What You Need to Know About Pharmaceutical Waste Management
Sep 16, 2015
Whether you run a hospital, an emergency care clinic or a pharmacy, you have to deal with pharmaceutical waste. This could include expired pharmaceuticals, bags and vials containing traces of a toxic drug, or pills and liquids that spilled or were spit out by a patient. Of course, there are many other types of waste produced by a pharmacy, such as product packaging, personal protective equipment, etc. But in this article we’ll use pharmaceutical waste to imply mainly pills, vaccines, ointments and related medications used for treating patients or medical research.
Proper collection and disposal of pharmaceutical waste is crucial, because it poses a big risk to the environment and people. If hazardous or bio-active substances are allowed to enter our ground water or water treatment plants, they may lead to adverse effects in humans, animals and plants on a molecular level. As this Yale article points out, the environment is already polluted with the pharmaceuticals we use to medicate ourselves, our pets and livestock. As a medical facility, it’s your duty to ensure proper collection and disposal of pharmaceutical waste, whether it’s a single vial or an entire case.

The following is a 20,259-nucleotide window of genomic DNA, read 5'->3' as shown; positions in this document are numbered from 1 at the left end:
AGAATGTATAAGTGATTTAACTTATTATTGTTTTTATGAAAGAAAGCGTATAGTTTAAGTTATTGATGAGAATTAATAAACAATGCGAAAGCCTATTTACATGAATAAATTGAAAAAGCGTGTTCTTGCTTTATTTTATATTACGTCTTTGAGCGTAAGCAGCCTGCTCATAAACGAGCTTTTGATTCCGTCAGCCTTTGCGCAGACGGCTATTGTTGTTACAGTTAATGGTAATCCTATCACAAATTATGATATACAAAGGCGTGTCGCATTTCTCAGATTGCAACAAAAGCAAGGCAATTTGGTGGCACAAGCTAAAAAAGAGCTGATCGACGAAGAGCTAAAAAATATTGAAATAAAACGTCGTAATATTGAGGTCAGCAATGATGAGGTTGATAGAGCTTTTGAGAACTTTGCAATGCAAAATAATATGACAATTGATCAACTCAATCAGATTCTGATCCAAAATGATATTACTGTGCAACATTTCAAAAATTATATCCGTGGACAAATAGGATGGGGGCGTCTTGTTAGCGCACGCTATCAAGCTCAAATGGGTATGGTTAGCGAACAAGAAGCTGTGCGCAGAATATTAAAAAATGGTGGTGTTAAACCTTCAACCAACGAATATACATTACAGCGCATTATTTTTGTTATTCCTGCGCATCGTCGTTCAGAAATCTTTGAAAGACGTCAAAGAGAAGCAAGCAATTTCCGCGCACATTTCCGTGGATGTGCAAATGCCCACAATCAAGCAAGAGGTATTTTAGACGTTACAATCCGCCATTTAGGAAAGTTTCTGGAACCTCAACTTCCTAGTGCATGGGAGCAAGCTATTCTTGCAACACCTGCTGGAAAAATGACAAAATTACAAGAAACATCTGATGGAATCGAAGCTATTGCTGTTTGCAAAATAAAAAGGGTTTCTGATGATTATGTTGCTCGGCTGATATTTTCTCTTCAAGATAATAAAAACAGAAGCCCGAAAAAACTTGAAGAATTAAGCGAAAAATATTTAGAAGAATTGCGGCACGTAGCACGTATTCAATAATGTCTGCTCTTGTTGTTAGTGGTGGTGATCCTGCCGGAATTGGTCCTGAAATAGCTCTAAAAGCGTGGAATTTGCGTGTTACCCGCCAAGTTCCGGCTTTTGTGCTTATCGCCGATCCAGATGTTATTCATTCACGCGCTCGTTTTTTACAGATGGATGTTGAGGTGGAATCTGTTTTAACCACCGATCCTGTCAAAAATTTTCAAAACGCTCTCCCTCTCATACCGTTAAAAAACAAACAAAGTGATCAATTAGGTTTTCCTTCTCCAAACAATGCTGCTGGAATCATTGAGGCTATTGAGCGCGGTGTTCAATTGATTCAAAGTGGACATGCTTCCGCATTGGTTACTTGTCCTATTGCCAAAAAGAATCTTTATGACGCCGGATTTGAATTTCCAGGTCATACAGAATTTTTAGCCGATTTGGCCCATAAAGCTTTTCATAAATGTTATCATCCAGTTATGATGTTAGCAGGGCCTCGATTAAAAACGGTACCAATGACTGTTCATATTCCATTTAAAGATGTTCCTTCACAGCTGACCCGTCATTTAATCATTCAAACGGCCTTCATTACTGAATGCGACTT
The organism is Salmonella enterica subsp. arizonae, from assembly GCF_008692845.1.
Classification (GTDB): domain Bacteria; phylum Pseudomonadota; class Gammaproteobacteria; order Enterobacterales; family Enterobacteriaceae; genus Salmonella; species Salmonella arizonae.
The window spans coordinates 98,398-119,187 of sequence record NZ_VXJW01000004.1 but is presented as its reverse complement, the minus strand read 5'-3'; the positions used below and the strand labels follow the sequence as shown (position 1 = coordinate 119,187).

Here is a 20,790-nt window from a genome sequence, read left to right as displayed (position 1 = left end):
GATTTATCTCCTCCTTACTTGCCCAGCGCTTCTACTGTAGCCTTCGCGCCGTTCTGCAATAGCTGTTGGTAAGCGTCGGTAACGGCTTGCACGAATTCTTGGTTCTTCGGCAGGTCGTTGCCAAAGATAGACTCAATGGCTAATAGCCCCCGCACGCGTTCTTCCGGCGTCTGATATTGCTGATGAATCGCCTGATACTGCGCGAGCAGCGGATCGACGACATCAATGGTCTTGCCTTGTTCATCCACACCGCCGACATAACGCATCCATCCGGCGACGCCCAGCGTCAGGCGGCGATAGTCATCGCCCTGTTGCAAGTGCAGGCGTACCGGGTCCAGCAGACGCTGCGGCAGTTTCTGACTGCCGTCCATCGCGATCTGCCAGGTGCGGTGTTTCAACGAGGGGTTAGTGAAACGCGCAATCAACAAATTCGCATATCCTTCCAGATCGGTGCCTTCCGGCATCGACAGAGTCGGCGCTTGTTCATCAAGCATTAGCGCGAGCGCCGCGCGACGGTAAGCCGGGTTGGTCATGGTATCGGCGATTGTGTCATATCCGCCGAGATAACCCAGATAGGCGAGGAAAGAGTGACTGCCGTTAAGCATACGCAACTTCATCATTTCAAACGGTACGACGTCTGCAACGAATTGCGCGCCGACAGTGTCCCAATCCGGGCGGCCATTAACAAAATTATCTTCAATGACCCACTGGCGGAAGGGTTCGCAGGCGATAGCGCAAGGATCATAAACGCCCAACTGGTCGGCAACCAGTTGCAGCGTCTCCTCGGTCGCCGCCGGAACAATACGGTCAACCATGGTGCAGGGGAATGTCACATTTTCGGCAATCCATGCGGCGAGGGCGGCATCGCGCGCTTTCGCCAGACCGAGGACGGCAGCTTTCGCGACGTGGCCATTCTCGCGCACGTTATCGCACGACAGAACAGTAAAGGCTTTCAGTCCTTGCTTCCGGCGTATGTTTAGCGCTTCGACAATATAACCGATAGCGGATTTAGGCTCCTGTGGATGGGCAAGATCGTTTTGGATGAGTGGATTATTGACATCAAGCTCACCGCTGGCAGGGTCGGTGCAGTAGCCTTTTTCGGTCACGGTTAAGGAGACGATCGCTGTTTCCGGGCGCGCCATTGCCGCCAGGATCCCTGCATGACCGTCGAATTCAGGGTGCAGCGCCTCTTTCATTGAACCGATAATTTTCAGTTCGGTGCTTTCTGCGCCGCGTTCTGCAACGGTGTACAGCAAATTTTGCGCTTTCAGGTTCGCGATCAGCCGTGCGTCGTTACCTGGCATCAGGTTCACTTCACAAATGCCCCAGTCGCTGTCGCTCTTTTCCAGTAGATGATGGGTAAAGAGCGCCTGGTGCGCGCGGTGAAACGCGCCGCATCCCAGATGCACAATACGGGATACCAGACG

Classifying Pharmaceutical Waste
Pharmaceutical waste is a broad category that encompasses many different waste items produced during day-to-day operations of a pharmacy or a healthcare facility. These items may belong to the following medical waste categories based on their toxicity and disposal requirements:
- RCRA hazardous waste, specifically P-listed and U-listed substances (chemical products that pose risk to the environment and human health).
- Substances that are not specifically listed as RCRA hazardous waste, but that possess similar characteristics and should be treated as hazardous.
- Infectious waste includes things like live vaccines and blood products.
- Controlled substances that fall under the DEA regulations.
Separating Hazardous and Non-hazardous Waste